While trading volumes remain relatively low compared to pre-2020 levels, the market saw a resurgence in investment activity in the second quarter as interest rates stabilized, according to Chow. According to MSCI, capital inflows increased from 321 million USD in the first quarter to 1.2 billion USD in the second quarter.
A housing market downturn can have a broader impact on a country's economy, which is extremely evident in China right now. The opposite is also true if you look at India.
The current healthy housing market helps explain why the country's growth remains strong and the stock market registers large gains, despite declines in exports and key industries, especially technology. Construction in India employs more than 50 million people and accounts for 7% of GDP.
A report by consultant Knight Frank India in conjunction with the National Real Estate Development Council (Naredco) said the country's real estate market value reached 477 billion USD and is forecast to increase to 5,800 billion USD by 2047. The industry's contribution to GDP also increased from 7.3% to 15.5% in the same period.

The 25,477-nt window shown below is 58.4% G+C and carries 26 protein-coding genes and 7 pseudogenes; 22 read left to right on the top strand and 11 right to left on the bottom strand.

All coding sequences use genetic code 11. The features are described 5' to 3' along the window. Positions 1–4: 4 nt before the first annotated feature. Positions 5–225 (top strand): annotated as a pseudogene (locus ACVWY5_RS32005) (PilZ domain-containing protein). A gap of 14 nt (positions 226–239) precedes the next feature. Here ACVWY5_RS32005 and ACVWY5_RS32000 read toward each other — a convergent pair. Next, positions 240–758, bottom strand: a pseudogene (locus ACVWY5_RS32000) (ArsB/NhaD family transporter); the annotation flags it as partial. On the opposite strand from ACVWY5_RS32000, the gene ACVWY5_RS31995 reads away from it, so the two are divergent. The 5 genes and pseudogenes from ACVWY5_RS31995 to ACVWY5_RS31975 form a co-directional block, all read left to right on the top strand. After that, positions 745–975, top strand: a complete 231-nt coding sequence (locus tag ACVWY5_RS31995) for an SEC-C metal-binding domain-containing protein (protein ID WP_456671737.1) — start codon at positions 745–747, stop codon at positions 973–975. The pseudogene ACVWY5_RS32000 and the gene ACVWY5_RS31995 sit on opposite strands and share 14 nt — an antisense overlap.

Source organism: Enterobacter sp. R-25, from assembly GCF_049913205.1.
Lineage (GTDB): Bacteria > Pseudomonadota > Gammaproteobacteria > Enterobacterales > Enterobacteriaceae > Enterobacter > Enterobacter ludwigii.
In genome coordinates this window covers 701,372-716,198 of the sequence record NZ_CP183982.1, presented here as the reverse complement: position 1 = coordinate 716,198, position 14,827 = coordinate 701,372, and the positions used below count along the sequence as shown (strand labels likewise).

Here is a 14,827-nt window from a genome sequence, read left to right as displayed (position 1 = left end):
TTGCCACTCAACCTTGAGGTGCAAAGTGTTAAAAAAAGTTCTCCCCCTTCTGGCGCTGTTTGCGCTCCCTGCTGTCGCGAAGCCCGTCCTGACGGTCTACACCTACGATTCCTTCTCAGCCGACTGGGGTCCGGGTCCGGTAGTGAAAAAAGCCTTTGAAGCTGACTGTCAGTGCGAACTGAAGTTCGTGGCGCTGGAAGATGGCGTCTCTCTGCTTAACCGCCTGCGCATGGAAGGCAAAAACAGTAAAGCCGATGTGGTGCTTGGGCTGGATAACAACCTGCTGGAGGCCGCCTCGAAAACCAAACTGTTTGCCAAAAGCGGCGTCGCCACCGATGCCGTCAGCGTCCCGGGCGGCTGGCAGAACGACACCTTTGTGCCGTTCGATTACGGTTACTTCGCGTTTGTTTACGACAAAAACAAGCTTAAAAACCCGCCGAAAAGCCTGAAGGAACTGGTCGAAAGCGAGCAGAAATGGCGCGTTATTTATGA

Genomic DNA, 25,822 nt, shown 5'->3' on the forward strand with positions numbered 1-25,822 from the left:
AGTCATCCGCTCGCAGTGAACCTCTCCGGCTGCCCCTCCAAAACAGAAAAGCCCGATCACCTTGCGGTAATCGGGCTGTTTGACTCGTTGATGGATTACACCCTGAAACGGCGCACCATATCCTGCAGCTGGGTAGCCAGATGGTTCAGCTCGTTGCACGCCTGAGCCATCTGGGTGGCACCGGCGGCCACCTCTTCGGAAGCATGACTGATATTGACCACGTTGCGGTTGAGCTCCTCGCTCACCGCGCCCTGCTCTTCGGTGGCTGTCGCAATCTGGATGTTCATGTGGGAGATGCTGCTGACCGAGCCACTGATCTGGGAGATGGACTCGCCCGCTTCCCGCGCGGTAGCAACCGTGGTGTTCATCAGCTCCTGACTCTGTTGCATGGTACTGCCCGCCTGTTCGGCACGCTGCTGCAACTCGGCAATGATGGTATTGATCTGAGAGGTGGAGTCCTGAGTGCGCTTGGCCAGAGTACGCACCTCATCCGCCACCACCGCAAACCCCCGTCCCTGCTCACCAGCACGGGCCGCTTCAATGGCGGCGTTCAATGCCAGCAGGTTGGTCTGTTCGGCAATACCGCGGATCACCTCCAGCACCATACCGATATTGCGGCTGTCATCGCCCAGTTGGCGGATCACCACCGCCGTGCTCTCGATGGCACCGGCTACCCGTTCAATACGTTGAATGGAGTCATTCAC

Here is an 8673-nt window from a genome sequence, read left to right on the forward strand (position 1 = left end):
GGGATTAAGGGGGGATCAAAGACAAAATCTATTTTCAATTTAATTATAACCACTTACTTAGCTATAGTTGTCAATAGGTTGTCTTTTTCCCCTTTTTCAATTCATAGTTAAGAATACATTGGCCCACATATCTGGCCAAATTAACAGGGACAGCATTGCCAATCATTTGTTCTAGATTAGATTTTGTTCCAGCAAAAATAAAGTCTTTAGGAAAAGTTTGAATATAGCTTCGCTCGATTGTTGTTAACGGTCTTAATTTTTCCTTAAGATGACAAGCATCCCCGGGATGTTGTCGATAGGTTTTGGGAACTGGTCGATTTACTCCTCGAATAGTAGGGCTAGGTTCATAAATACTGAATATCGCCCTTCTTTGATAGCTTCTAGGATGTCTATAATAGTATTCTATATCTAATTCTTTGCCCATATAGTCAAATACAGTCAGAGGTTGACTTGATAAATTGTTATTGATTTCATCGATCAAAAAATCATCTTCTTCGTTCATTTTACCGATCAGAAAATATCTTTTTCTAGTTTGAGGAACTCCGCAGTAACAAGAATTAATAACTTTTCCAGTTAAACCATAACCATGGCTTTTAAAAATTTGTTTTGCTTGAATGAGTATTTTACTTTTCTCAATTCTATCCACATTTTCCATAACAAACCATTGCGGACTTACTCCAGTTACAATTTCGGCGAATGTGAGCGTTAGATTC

This year, private capital investment in real estate is forecast to reach 5.6 billion USD, up 5.3% over the same period in 2022. Private capital investment will increase to 54.3 billion USD in 2047, an increase grow 9.5% per year in the period 2023 - 2047.
"Significant growth in the Indian economy by 2047 will be driven by real estate. Multi-dimensional economic expansion will drive demand for all asset classes - residential, commercial, warehousing , industry", said Rajan Bandelkar, Chairman, Naredco.
The real estate industry is a major customer of cement, steel, glass, household appliances, along with credit. Past problems may have left the industry negatively affected. Now, like the towers in Mumbai, it is on the rise, according to the Economist .